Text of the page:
Is this explanation? Indictment? It’s about more than the fact of their identities being formed by and in opposition to oppression. I want to know more.
114: Guitar says, “Goddam, Milk. I do believe my whole life’s geography.” Hello, geography-as-destiny and the “I’ll fly away” yearning.
155: Guitar’s explaining the Seven Days to Milkman is one of the great OMG of Morrison’s oeuvre. I continue to wonder about the significance of Guitar having Sundays.
162: “But the people living in the Great Lakes region are confused by their place on the country’s edge–an edge that is border but not coast.” I just love that sentence. “An edge that is border but not coast.” Perfect.
179: On the long list of Toni Morrison quotes that get pulled out of context and self help-ified, this is tops: “Wanna fly, you got to give up the shit that weighs you down.” Note to self: future post on the self help-ification of Toni Morrison. I feel like this use of her work trivializes its power.
194: We learn that Corinthians (again with the biblical names) “hated [Henry Porter] a lot for the shame she felt.” It’s interesting, after so many male characters who hate the women in their lives, to see a female character’s contempt for her partner. Morrison just put the thing down, flipped it, and reversed it. Yeah. I went there.
204: I read the scene in which Guitar and Milkman are stopped by the police for no reason–a clear example of racial profiling–on the same morning I consume dozens of articles about Trayvon Martin. A 35-year-old scene that could have been written last week, it’s so relevant. So prophetic, and so sad.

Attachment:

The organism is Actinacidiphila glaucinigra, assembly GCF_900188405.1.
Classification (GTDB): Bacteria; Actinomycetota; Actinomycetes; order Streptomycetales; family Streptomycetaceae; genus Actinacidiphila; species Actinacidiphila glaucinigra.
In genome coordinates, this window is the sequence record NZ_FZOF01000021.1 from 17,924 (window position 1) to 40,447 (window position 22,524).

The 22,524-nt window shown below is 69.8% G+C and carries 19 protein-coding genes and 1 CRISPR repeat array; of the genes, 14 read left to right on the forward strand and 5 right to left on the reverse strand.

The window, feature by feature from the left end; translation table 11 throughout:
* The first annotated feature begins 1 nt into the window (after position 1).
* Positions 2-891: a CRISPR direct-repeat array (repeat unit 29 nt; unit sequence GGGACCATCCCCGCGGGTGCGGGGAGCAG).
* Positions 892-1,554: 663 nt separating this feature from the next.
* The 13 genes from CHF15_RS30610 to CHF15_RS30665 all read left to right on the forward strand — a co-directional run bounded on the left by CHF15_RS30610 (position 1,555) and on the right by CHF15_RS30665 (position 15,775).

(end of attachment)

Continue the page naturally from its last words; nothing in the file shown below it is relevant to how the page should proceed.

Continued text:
221: Milkman tells Guitar, “I just want to live my own life,” and I hear echoes of Sula’s, “I want to make myself.”
240-249: Milkman’s encounter with Circe in the falling-down house feels like a fever dream or something out of Garcia Marquez. It’s just so odd. But “so odd” is also code for “so Morrison” at this stage in the game.
250: I’m now convinced that pretty much everyone plagiarizes from Toni Morrison. Just tell me Marcy Playground didn’t write their one big hit based on “…he smelled money, although it was not a smell at all. It was like candy and sex and soft twinkling lights.”
266-270: Back onto the masculinity theme with the men in Shalimar jumping Milkman in the store after they feel he calls their manhood into question. Then they take him hunting. For coon. Oh, Toni! “Oh, man! We gonna get some coon tonight!” has multiple meanings. You know it does. Is this a little heavy-handed? I think maybe.
283: I made it nearly 300 pages into this book–a book that spends a not insignificant amount of time on the meaning of flight–without thinking about how it’s important that Pilate sounds like “pilot.” Oof.
330: Morrison does a roll call of sorts, listing “names that bear witness” to history. It’s sobering in effect and also entertaining in that dark, “look at how many crazy names she can come up with” way. Also, I still haven’t figured out why Empire State is called Empire State. Did I miss a teeny reference?
336: “If I’d a knowed more, I would a loved more.” Nobody, and I mean nobody, does dying words like ToMo does dying words.
Post-read gut check: SO MANY FEELINGS. It was nice to read a relatively linear narrative after the bounce-around-in-time-ness of the first two, and really interesting to move into a book focused on male characters and the male experience. I really adore this book. But I finished it and realized that I’m only one-third of the way through this re-read. And now I’m starting to think this project is a little crazy. But it’ll be good, right?
*Page numbers refer to the 2004 Vintage edition.